Like all philosophers, field philosophers draw on subject matter expertise. For instance, they may point out where decision-making relies on considering consequences versus identifying and applying principles. They may point out how, in particular situations, a decision takes the value of the non-human world into account—or not—or increases the options available to future generations. In the essays that follow, Sahotra Sarkar (Chapter 22) was invited to participate in a conservation planning exercise on the basis of his research team’s development of computer modeling tools, and Tsjalling Swierstra and Merel Noorman (Chapter 16) were invited to participate in the design of energy distribution systems on the basis of their expertise with privacy. But in these cases of field philosophy, the contributions extended beyond providing a simple consultation on the application of established philosophical concepts. Significantly, in helping others it is rarely necessary to lay out all the theoretical machinery that is involved, for instance, in a conception of justice as fairness—any more than we would expect others we work with to explain the interior workings of a computer program. Field philosophy and disciplinary philosophy are therefore complementary, and philosophical inquiry advances in both kinds of contexts.
Philosophers are often drawn into a project because they possess specialized subject matter knowledge that contributes to partners’ goals, but they and their partners often find that the greater part of philosophers’ contributions consists of expanding possibilities and widening epistemic and moral horizons. One of the distinctive modes of field philosophy’s operation is through raising issues that have slipped the attention of others. Quite often, the key contribution on a collaborative project is asking critical questions that instigate a shift in perspective and, consequently, a change in project expectations, processes, or goals.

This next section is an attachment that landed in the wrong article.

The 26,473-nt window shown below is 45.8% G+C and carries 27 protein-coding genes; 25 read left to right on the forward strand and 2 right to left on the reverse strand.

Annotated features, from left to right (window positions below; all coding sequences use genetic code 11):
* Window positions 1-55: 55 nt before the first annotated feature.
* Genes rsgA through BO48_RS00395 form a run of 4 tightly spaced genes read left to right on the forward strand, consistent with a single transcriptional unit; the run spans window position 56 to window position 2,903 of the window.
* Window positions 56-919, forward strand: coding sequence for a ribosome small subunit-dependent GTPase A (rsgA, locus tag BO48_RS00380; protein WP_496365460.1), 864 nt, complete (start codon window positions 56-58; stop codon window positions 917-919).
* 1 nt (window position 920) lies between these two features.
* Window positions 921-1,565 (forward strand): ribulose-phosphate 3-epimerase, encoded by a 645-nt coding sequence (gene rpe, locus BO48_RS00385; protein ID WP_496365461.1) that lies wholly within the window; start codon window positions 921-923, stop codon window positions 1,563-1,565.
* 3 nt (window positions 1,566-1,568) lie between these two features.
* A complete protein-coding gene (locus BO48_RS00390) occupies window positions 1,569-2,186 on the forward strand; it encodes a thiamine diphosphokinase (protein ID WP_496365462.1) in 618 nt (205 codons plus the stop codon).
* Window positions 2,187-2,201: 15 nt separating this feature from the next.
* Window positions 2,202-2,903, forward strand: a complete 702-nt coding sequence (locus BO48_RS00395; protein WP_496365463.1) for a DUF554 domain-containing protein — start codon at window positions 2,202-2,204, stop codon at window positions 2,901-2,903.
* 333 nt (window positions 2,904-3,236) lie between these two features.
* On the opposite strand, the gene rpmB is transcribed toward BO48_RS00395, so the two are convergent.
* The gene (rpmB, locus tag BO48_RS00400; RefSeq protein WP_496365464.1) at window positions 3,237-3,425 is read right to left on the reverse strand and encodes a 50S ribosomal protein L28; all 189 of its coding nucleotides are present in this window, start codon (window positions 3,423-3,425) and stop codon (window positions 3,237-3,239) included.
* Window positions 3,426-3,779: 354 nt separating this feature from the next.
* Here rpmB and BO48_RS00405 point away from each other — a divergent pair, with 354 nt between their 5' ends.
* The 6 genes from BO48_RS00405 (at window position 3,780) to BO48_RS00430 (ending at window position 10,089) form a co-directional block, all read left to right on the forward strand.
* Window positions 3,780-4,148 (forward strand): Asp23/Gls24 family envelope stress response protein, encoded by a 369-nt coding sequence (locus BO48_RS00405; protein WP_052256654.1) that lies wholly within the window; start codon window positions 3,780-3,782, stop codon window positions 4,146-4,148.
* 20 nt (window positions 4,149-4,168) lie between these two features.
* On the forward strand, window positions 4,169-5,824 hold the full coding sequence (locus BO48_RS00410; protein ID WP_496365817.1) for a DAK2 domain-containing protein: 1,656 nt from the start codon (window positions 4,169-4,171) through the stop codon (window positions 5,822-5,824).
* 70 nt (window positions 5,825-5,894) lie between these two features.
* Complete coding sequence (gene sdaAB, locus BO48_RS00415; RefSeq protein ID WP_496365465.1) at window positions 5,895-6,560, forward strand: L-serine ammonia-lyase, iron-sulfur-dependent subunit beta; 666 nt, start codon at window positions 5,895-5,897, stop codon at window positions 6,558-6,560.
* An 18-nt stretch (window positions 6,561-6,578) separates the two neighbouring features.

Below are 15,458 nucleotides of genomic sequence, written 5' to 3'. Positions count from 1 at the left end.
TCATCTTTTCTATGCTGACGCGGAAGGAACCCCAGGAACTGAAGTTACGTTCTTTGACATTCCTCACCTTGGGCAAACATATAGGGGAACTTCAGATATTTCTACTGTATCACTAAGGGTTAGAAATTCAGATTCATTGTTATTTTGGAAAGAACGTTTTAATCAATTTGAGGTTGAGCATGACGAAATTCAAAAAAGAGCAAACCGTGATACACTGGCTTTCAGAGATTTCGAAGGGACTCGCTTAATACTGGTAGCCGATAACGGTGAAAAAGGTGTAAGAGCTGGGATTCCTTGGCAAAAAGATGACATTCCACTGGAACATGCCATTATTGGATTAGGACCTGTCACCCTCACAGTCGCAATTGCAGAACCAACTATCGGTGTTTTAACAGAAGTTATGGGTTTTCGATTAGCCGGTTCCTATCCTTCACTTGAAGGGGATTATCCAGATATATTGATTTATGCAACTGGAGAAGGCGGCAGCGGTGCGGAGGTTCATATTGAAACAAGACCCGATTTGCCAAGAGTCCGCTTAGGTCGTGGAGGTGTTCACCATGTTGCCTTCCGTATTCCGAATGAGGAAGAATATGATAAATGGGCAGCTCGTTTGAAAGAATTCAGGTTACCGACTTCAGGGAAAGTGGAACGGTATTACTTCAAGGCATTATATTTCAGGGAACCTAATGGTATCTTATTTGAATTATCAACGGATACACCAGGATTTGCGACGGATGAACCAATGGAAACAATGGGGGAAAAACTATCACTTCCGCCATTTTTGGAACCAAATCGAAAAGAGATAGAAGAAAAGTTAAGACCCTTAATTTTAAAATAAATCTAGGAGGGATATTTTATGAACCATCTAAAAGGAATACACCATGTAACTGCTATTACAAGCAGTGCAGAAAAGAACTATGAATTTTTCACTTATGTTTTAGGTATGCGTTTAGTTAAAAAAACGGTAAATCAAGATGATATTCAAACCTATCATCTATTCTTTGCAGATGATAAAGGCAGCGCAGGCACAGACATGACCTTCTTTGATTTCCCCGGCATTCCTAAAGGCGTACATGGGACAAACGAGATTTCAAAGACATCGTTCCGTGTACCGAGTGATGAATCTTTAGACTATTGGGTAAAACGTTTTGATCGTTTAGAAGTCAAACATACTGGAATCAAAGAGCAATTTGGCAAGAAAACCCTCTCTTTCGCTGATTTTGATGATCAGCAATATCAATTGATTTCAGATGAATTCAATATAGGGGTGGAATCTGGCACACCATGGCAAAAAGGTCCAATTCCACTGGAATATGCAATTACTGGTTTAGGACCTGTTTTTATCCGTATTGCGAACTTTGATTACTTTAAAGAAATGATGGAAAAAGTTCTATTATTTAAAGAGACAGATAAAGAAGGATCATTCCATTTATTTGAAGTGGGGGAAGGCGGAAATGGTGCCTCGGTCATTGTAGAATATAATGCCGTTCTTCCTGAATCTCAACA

In doing fieldwork, philosophers may find that they offer an outside perspective on a group’s efforts, and are able to show what criticisms the group should anticipate and respond to. Being identified as the group’s outsider-within can allow field philosophers to critique the team in such a way that, if it came from others, would be perceived as betraying group loyalty.
By operating at a general level, philosophers are often able to make connections between people who otherwise approach a problem from disparate areas and with dissimilar vocabularies. Philosophers can play a facilitative role. As Francesca Bordogna (2008, 11) describes William James’ conception of the role of philosophers, a main task is “the facilitating of exchanges and encounters among people who traveled along different disciplinary, professional, and social roads.” Our humanities training can assist in translating between specialized vocabularies and between technical jargon and lay terms. In this collection, Michael O’Rourke and collaborators on the Toolbox Dialogue Initiative (Chapter 4) examine the value of such a facilitative role.
This raises a rhetorical challenge, for philosophers also run the risk of being perceived as obstructionist. People, after all, want to get on with their work. This danger is in part alleviated by the fact that the field philosopher is usually invited to a project after it has become clear to the members that they face issues that require a new perspective. Nonetheless, it is also advisable for the field philosopher to project a modest demeanor. Such modesty is both sincere and tactical: after all, modesty is appropriate when matters of ethics and justice are on the table. It is also a good idea to emphasize that, in addition to providing valuable critical insight, field philosophy seeks to open up alternative paths for the achievement of goals. Field philosophy nurtures opportunities as well as uncovering problems, opening up avenues and smoothing the path ahead.